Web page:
this is some of the stuff that’s happened here

DSC_0007 DSC_0009 DSC_0024 DSC_0036 DSC_0037 DSC_0038 DSC_0042 DSC_0043 DSC_0045 DSC_0046 DSC_0050 DSC_0052 DSC_0053 DSC_0058 DSC_0065 DSC_0067 DSC_0072 DSC_0081 DSC_0082 DSC_0083 DSC_0109 DSC_0110Here is just a smattering of stuff that has happened since I last posted in September.  Blogging has taken a backseat to life at this point, which is as it should be, I suppose.

School: We’ve been squeezing the more academic bits of school into the spaces of the day when Will sleeps or when we’re gathered together anyway (specifically mealtimes and bedtime).   I find it especially helpful to associate certain things with mealtimes.  We do morning prayers after breakfast, poetry at lunch, and bedtime math (using the iPhone app) with supper.  We just finished up our study of Henri Matisse (we especially like the books Matisse: the King of Color, When Pigasso Met Mootisse, and Henri’s Scissors).  Bea was particularly taken with Matisse’s colorful cut-out shapes and was inspired to try her hand at it on a couple different occasions.  Adeline has been using Xtra Math for extra practice, which we both like.  We recently watched Wallace and Gromit: The Curse of the Were-Rabbit and The Nightmare Before Christmas, and now the girls have taken a fancy to stop motion animation.  We’ve attempted a couple little videos of their Lego people using our Nikon.  Fun!  But it sure is a time-consuming process!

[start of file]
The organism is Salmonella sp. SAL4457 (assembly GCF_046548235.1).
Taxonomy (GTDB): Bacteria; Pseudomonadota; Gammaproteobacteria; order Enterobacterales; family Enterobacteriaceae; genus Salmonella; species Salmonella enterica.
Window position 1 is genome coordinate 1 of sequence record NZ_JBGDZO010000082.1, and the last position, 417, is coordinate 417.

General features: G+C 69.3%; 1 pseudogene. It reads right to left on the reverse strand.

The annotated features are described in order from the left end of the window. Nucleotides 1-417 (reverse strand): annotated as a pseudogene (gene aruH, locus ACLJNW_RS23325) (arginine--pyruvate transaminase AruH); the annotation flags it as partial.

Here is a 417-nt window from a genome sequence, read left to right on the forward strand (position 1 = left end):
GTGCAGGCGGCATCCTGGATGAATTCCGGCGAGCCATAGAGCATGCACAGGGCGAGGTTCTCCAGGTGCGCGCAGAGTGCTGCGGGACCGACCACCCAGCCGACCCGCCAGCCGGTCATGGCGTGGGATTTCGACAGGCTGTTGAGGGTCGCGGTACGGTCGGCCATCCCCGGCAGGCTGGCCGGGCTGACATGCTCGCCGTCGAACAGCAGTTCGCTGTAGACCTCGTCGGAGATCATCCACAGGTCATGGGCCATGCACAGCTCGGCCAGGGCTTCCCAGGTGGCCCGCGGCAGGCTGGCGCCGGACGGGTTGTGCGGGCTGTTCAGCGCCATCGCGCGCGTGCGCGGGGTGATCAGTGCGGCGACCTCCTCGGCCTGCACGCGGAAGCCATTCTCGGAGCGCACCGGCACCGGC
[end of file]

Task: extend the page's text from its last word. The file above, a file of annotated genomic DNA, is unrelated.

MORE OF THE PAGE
Halloween: We had a monarch butterfly, a bumblebee (for the 2nd year in a row), and a tiny raccoon.  When I asked Bea what she was going to be for Halloween, she said, “My bumble costume that’s my Halloween costume.”  As though it is customary to wear the same costume every year.  Actually, I rather like that idea…

Weather:  Those mums and everything else in the garden is dead, thanks to the dip in temperature to 1 degree last week.  Now we’ve got snow and grayness.  The sun, when there is any, has begun to slant in across the living room floor and illuminate all the dust bunnies under the couch.

Other stuff:  Jake built us a table!  The baby is crawling!  Adeline is about to turn seven!  The girls are slowly taking over responsibility of their laundry!!!  (Note which of those announcements rates three exclamation points.)  And so much more that I’d like to share, but alas, time is not on my side.  If I don’t hit publish now, this post is likely to linger til after Christmas, when none of this would really seem relevant anymore.  So here it is, half-finished (like many of the projects in my life right now – mine and my family’s – most of which are piled on the kitchen counter).

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Bea’s day

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Sweet Bea turned 4 this week.  I wanted to make her favorite meal for supper, but thinking about it I realized that I don’t even know what her favorite meal might be.  She doesn’t ever want anything except dessert.  She hardly ever eats at mealtimes.  The only meal she ever requests is macaroni and cheese.  So that’s what we made for her.  But she was so preoccupied by the prospect of cake that she only ate a few bites of it.